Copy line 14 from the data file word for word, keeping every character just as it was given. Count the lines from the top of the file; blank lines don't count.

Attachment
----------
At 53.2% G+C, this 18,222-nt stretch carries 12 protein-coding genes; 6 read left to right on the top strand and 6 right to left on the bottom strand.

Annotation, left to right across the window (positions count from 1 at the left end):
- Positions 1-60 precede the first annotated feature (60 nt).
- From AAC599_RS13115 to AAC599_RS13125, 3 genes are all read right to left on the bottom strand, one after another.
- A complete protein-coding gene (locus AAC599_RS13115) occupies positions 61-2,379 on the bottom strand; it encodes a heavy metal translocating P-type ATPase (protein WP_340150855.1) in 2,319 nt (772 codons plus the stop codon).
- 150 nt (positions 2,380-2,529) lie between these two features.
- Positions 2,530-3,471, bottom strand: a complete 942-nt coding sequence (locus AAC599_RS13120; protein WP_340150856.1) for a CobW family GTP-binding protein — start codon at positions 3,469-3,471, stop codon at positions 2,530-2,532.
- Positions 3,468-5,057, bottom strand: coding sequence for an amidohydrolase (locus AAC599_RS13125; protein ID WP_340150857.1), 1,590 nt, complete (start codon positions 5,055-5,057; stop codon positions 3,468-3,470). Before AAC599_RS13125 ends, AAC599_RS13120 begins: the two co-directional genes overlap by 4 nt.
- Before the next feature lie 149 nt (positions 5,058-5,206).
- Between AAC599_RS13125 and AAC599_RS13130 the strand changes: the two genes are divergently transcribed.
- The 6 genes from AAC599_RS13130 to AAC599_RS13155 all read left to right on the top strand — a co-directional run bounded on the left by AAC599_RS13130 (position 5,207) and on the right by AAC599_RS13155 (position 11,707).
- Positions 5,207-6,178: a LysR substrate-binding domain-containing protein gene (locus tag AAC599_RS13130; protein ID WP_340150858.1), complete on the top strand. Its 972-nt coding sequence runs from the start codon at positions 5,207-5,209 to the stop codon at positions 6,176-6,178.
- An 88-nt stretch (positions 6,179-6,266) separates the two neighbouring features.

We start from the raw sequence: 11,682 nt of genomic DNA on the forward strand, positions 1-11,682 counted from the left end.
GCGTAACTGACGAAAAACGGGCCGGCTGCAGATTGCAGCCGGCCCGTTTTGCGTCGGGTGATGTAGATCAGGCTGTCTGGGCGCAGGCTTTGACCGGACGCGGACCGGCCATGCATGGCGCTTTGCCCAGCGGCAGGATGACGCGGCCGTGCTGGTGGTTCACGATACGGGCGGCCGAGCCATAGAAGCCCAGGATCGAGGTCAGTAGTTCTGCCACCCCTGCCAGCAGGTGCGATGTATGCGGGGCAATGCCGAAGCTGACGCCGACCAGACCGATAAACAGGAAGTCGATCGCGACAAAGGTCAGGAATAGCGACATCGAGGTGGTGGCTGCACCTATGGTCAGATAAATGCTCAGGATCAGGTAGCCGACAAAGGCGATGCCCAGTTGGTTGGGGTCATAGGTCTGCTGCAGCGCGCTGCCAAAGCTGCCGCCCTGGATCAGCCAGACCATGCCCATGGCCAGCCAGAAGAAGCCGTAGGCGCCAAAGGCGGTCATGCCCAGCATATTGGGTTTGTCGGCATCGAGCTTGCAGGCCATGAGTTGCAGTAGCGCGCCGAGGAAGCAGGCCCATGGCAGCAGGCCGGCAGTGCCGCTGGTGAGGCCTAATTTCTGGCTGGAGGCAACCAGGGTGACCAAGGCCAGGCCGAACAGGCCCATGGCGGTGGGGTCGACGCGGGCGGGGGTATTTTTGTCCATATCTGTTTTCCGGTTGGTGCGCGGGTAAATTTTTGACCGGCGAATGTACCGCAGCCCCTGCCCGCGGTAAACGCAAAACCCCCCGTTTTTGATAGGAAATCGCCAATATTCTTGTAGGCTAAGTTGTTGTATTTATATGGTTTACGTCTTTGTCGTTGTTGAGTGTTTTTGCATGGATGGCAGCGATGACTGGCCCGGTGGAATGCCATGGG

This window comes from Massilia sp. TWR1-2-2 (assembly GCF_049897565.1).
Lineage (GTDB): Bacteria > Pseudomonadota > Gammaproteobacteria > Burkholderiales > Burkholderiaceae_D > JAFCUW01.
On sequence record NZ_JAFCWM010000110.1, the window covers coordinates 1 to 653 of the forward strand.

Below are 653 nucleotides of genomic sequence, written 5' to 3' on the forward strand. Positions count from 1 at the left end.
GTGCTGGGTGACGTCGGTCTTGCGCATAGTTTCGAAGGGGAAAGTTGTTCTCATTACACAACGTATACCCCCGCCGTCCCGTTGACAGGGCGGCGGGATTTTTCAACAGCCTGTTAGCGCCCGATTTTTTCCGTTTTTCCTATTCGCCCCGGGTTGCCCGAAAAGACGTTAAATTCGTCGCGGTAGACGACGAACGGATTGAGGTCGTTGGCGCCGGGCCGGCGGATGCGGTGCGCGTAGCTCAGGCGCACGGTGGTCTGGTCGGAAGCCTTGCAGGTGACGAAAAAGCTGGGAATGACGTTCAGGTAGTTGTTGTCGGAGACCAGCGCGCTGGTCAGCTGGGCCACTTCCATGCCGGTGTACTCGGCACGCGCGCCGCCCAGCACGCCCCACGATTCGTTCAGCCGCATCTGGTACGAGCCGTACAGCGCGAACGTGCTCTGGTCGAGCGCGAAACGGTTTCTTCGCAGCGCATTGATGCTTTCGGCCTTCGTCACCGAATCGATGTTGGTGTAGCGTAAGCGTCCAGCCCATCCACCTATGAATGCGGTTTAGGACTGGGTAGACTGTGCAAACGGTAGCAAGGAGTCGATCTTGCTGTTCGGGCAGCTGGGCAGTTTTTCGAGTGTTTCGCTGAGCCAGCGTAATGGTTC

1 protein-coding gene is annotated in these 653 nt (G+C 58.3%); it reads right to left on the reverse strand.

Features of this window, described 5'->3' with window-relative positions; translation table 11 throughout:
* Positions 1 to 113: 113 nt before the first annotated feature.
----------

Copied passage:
We start from the raw sequence: 11,682 nt of genomic DNA on the forward strand, positions 1-11,682 counted from the left end.